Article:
So we encounter the paradox of how to accommodate motion within stillness and stillness within motion: if everything is in continuous movement, how can there be stillness and regularity (and vice versa)? An interesting example of such temporal interruption is described by Giorgio Agamben who invokes an example with a tick that was kept alive, in a state of hibernation, for 18 years without nourishment (47). During those years this tick had ceased to exist in time, it existed only in extended space. There are of course differences between the tick and von Hagens’s plastinates—one difference being that the plastinates are not only dead but also plastic and inorganic—but the analogy points us to the idea of producing the conditions of possibility for eternal, timeless (and, by implication, motionless) bodies. If movement and change are thought of as spatial, as in Zeno’s paradox, here they have become temporal: movement happens in and because of time and not in space. The technique of plastination and the plastinates themselves emerge as processes of a-temporalisation and re-spatialisation of the body. The body is displaced—pulled out of time and history—and becomes a Cartesian body located entirely in the coordinates of extended space. As Ian Hacking suggests, plastinates are “Cartesian, extended, occupying space. Plastinated organs and corpses are odourless: like the Cartesian body, they can be seen but not smelt” (15).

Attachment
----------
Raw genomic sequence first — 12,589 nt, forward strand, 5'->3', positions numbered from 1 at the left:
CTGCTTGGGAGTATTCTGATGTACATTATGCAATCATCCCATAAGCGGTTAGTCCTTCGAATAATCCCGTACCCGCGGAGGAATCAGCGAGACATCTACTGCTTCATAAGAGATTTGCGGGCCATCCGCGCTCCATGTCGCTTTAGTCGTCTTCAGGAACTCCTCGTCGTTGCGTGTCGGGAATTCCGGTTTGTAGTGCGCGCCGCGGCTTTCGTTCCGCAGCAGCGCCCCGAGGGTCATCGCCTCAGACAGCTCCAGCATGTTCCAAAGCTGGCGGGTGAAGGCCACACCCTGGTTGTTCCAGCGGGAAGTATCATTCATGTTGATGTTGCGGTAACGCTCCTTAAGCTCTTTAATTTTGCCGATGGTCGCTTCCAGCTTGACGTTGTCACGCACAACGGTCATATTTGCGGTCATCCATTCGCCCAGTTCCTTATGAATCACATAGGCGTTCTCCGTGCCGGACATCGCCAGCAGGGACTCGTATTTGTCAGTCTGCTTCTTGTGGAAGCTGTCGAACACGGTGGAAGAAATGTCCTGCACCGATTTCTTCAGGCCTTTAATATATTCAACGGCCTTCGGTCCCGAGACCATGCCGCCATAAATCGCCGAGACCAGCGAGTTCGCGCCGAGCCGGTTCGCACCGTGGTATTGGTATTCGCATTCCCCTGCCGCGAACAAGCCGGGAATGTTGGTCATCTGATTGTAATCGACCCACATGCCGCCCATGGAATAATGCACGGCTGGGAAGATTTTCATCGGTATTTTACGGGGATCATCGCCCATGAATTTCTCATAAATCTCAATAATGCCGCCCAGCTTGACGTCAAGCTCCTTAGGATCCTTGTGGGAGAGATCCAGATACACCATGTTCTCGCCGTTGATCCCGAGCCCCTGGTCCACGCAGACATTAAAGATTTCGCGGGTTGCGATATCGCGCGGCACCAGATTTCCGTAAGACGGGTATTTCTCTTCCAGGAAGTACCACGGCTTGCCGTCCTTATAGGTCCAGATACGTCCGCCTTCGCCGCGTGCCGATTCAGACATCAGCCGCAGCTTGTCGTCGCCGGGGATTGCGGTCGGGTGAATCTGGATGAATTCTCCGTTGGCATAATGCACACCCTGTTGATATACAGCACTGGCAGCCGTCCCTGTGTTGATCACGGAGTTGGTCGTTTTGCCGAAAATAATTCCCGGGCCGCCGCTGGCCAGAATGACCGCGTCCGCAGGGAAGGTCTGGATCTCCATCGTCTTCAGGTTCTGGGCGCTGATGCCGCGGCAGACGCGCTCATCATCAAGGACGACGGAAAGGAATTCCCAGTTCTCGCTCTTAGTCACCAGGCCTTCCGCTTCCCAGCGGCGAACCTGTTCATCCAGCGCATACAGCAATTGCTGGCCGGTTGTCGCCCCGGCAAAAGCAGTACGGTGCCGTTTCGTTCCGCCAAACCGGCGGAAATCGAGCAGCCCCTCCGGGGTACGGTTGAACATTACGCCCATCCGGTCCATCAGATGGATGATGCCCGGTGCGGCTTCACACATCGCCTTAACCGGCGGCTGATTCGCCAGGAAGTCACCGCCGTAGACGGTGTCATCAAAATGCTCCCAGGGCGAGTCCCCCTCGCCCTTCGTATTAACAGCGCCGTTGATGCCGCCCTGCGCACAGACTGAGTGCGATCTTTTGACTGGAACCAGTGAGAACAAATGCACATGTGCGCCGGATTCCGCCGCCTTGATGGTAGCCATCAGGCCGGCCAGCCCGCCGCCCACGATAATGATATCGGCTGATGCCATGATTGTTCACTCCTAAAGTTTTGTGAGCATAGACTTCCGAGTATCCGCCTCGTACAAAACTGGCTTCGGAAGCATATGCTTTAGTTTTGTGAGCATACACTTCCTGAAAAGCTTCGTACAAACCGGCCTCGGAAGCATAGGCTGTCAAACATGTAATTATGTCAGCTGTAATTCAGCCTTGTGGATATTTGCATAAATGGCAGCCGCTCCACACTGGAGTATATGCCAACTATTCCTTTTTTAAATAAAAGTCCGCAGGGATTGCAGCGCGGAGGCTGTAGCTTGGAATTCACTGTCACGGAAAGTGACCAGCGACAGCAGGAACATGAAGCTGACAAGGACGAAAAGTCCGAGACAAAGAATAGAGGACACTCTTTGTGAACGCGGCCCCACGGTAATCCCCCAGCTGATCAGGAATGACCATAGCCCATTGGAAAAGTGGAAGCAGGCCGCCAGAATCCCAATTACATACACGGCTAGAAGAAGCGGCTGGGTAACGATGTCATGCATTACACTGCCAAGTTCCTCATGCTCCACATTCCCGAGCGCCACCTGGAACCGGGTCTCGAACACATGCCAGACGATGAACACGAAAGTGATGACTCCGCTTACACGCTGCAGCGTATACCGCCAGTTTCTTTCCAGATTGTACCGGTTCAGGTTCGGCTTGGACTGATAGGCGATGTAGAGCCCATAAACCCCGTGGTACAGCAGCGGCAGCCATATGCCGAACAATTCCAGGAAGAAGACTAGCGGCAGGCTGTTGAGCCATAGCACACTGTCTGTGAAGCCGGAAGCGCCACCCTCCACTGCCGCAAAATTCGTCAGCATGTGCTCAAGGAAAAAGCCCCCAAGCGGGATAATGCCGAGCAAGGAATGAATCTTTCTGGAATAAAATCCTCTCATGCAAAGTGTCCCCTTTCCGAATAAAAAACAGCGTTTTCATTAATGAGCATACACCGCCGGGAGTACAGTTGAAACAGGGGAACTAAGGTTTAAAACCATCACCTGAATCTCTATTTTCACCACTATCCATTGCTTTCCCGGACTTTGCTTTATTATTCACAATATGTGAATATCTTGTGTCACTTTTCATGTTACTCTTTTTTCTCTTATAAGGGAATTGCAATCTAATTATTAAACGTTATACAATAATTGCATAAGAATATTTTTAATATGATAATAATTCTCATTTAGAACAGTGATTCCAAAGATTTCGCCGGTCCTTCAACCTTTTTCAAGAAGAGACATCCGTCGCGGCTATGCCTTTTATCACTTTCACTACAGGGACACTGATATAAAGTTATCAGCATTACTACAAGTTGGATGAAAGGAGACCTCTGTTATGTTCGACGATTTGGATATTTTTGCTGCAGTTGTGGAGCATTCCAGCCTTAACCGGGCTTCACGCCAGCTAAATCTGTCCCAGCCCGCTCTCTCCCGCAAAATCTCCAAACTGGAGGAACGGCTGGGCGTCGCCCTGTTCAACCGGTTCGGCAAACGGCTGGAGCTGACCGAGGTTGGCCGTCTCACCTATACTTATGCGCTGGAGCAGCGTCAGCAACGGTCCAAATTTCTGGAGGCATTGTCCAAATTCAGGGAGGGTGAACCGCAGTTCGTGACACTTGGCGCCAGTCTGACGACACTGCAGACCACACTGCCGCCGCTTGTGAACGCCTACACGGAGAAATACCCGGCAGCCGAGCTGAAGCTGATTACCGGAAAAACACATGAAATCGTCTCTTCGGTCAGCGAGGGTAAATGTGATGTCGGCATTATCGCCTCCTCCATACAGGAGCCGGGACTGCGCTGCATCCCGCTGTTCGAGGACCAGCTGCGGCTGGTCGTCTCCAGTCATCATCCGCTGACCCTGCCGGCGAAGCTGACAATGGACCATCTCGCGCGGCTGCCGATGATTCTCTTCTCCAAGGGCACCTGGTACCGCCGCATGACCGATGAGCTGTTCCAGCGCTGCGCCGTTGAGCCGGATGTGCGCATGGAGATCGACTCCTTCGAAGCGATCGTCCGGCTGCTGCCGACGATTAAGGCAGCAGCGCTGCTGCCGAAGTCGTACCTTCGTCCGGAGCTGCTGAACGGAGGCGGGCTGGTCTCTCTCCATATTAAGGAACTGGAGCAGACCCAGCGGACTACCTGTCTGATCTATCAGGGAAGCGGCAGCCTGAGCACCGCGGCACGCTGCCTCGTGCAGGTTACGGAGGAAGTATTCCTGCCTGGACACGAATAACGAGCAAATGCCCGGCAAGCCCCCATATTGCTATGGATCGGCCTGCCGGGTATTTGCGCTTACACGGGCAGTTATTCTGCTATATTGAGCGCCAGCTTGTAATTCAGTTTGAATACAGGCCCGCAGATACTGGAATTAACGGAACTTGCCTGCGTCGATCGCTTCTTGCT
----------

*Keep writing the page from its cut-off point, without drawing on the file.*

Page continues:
Interestingly, Body Worlds purports to show the inner workings of the human body. However, what visitors experience is not the working but the being. They do not see what the body does, its activities over time; rather, they see what it is, in space. Conversely, von Hagens wishes to “make us aware of our physical nature, our nature within us” (Kuppers 127), but the nature that we become aware of is not the messy, smelly and fluid nature of bodily interiors. Rather we encounter the still nature of Zarathustra’s winter landscape, a landscape in which the passage of time has come to a halt. As Walter concludes “the Body Worlds experience is primarily visual, spatial, static and odourless” (619).

Still in Constant Motion

And yet...Body Worlds moves us. If not for the fact that these plastinates and their creator strike us as gruesome, horrific and controversial, then because these bodies that we encounter touch us and we them. The sensation of movement, in and through the exhibition, is about this tension between being struck, touched or moved by a body that is radically foreign and yet strangely familiar to us. The resonant and reverberating movement that connects us with it is expressed through that (in)ability to accommodate motion in stillness, and stillness in motion. For whereas the plastinates are immobilised in space, they move in time and in experience. As Nigel Thrift puts it